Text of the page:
1. Place some powdered benzoin (a) in a phial and cover it with two or three fingers depth of pure spirits of wine, and leave it thus for two or three days. Into this ~ phial of spirits, put five or six threads of saffron (b) whole, or roughly broken up. With this you may varnish anything a golden colour, which will glitter and last for years.

2. Take white resin (vide note ) 1 lb., plum tree gum 2 ozs., Venetian turpentine (c) 1 oz., linseed oil 2 ozs.; break up the resin and melt it. Dissolve the gum in common oil and pour it into the resin, then add the turpentine and oil, and placing it on a light fire, let it thoroughly mix; remove and keep for use; apply slightly warmed. This is a good picture varnish.

Under this head would come a kind of copal, known variously as "Indian copal," "dammar," and "gum animi," which flows from a Sumatran tree called Vateria indiccz, which was, in former times, known as "white amber" or "white resin," or "white incense," which names were also given to a mixture of oil and Grecian wax, sometimes used as a varnish.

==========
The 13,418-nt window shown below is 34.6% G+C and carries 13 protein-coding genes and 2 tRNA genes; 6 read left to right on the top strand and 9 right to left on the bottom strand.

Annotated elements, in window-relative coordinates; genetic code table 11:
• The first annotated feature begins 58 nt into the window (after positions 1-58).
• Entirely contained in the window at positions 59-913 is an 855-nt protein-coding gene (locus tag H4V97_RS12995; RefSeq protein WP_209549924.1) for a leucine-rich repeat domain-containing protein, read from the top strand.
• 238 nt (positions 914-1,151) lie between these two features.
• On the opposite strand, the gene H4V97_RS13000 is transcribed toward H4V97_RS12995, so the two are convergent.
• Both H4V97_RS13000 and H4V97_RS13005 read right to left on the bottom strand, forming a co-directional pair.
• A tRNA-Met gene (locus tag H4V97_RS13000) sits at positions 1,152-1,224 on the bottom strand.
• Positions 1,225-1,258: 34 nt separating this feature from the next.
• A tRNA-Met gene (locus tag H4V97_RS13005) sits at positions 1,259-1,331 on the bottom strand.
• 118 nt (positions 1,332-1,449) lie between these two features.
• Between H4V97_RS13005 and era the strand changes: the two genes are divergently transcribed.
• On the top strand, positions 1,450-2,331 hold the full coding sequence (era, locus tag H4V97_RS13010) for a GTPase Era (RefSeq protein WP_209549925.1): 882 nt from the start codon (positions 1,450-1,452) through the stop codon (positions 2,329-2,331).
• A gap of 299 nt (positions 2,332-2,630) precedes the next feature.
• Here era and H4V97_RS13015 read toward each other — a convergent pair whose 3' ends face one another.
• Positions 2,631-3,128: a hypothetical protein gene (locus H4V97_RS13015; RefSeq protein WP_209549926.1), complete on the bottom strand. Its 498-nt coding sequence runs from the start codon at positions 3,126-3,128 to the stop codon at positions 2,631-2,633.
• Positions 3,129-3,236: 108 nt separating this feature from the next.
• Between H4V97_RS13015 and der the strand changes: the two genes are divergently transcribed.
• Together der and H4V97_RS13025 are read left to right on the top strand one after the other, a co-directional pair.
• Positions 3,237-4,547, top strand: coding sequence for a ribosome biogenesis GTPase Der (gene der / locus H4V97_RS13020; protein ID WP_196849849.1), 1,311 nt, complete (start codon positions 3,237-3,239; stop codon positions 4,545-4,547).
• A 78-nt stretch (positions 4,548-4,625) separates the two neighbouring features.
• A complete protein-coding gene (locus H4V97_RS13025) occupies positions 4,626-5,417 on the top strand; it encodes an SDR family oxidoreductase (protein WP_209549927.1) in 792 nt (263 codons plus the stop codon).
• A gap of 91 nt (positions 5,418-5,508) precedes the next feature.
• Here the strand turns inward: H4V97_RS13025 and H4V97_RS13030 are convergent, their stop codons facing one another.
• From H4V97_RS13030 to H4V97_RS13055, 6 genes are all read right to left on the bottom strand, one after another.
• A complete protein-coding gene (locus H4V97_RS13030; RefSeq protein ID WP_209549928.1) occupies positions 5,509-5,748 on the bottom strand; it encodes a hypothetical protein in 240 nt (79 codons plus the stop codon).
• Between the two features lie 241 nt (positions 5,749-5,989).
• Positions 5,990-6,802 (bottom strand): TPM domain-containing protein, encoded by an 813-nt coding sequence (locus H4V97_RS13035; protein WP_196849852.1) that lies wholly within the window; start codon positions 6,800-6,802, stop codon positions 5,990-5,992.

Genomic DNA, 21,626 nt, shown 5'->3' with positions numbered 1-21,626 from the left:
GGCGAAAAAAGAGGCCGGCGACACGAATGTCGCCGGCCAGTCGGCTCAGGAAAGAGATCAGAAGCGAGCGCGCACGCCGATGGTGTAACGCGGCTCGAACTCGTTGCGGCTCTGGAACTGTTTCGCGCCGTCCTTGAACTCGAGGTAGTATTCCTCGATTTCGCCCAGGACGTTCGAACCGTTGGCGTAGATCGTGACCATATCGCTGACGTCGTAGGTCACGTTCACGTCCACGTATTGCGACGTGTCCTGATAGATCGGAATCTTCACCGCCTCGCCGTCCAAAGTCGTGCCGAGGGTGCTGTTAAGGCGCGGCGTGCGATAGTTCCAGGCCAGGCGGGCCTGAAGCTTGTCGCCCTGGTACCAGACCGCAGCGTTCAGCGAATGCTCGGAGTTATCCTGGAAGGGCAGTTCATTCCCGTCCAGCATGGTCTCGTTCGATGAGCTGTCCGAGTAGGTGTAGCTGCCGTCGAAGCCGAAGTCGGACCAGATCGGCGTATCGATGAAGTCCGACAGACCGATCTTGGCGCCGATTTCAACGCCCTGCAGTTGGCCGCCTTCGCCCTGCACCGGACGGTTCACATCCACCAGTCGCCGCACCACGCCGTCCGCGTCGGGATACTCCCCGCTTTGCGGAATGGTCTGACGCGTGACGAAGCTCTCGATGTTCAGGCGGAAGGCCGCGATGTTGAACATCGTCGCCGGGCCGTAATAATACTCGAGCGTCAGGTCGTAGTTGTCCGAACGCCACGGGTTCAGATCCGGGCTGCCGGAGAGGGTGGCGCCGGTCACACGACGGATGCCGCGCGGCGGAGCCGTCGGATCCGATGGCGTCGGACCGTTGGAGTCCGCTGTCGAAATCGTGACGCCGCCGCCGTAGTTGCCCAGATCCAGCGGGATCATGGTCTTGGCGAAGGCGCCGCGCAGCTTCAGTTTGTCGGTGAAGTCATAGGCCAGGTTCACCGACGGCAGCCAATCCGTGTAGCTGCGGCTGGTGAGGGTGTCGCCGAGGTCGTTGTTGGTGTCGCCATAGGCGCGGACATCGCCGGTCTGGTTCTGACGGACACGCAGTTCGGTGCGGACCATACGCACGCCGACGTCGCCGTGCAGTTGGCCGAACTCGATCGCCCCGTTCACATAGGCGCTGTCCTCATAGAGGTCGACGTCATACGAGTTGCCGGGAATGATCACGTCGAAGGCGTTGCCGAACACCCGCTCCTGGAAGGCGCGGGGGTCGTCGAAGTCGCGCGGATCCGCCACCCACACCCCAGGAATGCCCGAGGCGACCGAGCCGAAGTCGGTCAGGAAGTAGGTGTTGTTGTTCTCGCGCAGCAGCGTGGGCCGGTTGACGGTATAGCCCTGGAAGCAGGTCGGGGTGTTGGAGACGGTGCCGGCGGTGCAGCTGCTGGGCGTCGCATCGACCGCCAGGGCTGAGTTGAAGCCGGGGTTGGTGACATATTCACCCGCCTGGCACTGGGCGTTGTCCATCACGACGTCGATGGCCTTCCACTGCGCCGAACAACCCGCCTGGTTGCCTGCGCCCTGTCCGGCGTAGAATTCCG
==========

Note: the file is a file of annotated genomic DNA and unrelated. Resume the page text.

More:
As the names of many of these gums, etc., may be unfamiliar to lay readers, I have placed an Appendix, descriptive of them, at the end of the book (Appendix A.), and the reference letters in the text refer thereto.

D. Alexii Pedemontani de Secrets Libri Septum. (Basle, 1603.)

3. A quickly drying varnish. Take frankincense (d) and juniper gum, powder them and mix them finely. Take some Venetian turpentine, melt it in a little vessel, and add gradually, mixing thoroughly, the aforesaid powders. Filter through cloth and preserve ; apply warm, and it will dry very rapidly.

4. Take gum-mastic (e) 2 ozs., Venetian turpentine 1 oz., melt the mastic on a light fire, adding the turpentine, let it boil for some time, mixing them continuously, but not long enough for the varnish to become too thick. Put it away out of the dust. To use it, warm it in the sun and lay it on with the hand.